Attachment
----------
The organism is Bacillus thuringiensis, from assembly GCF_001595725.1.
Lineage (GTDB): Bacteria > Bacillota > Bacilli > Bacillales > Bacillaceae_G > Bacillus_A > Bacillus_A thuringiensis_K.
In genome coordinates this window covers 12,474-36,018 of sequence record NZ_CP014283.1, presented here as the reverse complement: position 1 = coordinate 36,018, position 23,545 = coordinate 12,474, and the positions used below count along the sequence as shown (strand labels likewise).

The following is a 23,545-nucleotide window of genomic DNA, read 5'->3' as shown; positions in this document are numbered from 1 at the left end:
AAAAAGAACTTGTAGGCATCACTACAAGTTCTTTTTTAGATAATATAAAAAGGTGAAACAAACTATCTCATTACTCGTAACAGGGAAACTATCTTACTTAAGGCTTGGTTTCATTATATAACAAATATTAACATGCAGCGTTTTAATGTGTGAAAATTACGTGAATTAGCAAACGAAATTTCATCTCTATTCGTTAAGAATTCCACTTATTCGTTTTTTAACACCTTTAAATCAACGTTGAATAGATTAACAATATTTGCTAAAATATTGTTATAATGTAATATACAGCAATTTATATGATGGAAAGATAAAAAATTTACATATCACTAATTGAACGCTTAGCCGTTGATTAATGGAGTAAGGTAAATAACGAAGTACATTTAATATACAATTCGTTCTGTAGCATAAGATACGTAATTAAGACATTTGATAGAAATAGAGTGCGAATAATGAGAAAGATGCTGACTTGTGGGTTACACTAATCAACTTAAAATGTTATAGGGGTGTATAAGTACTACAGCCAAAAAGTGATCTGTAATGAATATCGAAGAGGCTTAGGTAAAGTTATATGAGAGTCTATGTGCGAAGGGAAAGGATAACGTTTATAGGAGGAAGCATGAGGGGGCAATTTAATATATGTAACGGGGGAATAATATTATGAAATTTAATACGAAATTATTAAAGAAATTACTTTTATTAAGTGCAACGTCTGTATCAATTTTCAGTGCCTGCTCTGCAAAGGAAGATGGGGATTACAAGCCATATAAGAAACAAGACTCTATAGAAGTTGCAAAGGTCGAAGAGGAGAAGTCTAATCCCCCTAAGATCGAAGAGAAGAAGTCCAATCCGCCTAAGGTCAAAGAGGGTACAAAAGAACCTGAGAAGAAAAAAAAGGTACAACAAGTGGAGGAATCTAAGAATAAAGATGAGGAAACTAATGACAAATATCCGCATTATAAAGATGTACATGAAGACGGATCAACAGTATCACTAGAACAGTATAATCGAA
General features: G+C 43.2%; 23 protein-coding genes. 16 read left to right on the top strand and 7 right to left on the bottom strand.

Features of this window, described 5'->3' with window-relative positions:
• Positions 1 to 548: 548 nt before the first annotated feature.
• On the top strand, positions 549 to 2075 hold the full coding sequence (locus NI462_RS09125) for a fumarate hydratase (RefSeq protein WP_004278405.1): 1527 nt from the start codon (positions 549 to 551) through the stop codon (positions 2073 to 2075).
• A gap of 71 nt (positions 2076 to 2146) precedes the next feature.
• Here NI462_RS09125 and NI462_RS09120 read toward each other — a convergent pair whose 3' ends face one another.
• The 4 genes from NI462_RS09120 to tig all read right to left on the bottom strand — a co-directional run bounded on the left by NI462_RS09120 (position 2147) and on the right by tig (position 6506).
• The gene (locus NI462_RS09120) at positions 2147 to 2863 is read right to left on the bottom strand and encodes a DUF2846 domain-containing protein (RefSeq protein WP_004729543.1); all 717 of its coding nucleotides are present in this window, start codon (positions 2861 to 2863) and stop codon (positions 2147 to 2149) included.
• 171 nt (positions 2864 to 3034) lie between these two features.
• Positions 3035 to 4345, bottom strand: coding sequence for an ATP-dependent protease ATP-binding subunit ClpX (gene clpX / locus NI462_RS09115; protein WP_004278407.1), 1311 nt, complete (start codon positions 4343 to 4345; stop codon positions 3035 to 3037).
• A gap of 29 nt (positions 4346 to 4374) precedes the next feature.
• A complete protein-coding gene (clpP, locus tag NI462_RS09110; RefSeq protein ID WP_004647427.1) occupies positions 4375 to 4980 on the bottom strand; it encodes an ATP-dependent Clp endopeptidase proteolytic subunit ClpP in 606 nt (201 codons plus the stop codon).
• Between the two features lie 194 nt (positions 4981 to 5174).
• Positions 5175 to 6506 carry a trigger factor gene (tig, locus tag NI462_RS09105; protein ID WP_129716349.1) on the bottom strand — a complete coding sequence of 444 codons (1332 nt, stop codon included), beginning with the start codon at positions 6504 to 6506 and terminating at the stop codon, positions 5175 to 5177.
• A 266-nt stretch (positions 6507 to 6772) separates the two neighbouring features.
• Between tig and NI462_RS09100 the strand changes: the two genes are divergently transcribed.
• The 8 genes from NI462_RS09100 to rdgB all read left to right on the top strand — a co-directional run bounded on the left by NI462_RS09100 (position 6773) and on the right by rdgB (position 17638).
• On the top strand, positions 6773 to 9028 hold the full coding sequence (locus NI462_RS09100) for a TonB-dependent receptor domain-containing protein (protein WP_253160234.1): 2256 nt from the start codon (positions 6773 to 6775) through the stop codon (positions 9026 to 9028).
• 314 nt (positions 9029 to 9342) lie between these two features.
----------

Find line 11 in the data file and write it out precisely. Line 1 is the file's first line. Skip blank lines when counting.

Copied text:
• Here NI462_RS09125 and NI462_RS09120 read toward each other — a convergent pair whose 3' ends face one another.